What are pelargonium viruses?
Pelargonium viruses are virus diseases that affect pelargoniums. They may lead to stunted growth or cause strange flower or leaf markings. One is a notifiable quarantine organism (tomato ringspot virus, further details below)
Plant viruses are extremely minute pathogenic organisms similar to animal viruses, but not cross-infective: plant viruses do not infect animals. They require a mode of transport (vector), usually an invertebrate, to carry them from infected to healthy plants. Once they invade the cells of the host plant they 'hijack' its protein and nucleic acid synthetic apparatus to make more virus particles, which then in turn require a vector to move them to a new host. In the process of disrupting the plant's chemistry they produce a variety of pathogenic symptoms and reduce vigour.
The vectors for most of the pelargonium viruses are not known, but in some cases they are known to be transmitted mechanically by contact between plants and through soil. The vector in the soil is not known, although some soil-inhabiting nematodes (eelworms) are known to be vectors of other viruses. The vectors of Tomato spotted wilt virus are thrips, especially the western flower thrips Frankliniella occidentalis.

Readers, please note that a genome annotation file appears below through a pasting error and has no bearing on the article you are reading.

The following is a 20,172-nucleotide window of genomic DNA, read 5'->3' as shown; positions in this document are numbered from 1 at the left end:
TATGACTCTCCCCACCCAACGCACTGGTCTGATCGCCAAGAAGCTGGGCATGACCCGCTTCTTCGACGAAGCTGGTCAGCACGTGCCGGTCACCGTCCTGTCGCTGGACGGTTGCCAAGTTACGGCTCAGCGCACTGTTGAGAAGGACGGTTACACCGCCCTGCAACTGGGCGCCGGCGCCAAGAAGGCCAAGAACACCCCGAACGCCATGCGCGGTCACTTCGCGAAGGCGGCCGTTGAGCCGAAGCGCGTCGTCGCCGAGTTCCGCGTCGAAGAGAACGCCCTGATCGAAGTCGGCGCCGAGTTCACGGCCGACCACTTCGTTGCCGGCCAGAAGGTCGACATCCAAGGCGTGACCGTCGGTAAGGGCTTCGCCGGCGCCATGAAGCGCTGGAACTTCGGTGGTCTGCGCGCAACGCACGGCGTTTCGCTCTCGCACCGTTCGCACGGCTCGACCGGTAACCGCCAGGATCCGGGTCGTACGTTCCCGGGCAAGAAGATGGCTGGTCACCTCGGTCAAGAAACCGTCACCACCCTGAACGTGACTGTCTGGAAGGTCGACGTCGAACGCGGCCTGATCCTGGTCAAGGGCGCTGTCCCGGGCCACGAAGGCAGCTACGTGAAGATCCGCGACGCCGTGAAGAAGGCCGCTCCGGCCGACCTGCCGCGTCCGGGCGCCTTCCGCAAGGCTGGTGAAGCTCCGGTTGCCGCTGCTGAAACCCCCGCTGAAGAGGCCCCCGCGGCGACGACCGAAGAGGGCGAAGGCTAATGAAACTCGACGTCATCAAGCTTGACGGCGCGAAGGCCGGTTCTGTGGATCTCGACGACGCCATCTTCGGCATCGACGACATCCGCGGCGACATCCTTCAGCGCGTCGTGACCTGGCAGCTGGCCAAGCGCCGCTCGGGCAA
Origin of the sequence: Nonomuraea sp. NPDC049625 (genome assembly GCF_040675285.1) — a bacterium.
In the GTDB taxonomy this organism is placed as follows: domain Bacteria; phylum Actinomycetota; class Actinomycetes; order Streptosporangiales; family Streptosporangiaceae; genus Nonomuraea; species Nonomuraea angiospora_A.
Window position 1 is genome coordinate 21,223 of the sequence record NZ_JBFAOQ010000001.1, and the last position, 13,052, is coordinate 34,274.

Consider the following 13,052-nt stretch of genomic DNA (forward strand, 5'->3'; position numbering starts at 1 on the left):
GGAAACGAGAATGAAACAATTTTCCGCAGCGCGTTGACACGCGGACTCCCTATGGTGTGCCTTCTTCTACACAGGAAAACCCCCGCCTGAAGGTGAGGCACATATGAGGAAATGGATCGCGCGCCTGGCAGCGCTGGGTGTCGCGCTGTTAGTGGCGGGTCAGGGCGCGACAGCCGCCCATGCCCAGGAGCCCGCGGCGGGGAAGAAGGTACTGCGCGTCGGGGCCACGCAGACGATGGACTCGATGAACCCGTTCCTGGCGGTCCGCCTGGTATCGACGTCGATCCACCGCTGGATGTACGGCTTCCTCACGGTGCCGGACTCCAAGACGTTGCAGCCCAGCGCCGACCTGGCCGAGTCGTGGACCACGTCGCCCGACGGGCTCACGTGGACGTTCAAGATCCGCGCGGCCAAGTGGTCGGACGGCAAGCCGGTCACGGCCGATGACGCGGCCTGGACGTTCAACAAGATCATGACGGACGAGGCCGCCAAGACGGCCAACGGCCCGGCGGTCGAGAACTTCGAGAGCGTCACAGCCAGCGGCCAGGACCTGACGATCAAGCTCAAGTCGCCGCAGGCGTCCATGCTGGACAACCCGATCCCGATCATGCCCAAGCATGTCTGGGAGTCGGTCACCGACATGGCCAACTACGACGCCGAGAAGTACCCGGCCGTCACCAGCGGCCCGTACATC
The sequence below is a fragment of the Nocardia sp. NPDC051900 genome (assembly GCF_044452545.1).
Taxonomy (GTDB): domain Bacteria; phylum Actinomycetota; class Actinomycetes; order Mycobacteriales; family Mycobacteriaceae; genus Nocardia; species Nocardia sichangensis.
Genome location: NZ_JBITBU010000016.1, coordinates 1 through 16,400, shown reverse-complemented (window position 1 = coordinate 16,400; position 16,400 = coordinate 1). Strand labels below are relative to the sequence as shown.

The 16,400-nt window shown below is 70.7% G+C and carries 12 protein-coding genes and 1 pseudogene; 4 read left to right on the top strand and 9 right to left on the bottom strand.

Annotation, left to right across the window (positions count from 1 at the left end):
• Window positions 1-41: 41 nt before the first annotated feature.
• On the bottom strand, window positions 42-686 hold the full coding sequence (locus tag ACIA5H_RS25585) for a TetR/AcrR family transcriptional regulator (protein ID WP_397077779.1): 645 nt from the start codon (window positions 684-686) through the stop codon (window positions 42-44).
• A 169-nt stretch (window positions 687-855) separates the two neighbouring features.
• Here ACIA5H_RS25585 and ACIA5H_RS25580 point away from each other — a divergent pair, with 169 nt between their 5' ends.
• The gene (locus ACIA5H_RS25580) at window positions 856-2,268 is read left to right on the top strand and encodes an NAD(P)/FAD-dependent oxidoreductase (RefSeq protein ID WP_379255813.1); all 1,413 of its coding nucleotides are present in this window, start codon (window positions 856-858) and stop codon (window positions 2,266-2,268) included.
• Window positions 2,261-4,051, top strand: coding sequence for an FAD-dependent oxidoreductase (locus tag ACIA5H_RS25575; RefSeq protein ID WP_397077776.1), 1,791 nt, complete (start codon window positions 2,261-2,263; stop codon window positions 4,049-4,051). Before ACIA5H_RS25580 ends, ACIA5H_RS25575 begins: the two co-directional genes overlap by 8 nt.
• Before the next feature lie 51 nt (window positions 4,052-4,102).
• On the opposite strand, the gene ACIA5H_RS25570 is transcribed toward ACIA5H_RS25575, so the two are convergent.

Tomato ringspot virus is not established in the UK but has been intercepted on pelargoniums imported from North America. It is vectored there by a soil inhabiting nematode which is not present in the UK, though related species are present. It causes a yellow mottling on the leaves of pelargoniums and has a wide host range. It is a notifiable quarantine organism in the UK and elsewhere in Europe. If you suspect a case, contact Plant Health at Fera.
These viruses are unlikely to be of importance to most gardeners, because commercial suppliers of plants will normally have taken steps to ensure their stocks are virus free. However, gardeners with pelargonium collections are more likely to encounter problems. Viruses are typically much more of a problem multiplied over many years by vegetative means, because infections slowly increase in stock material over the years. Many viruses are not seed borne, so new cultivars produced by hybridisation, and plants normally propagated by seed, are less affected.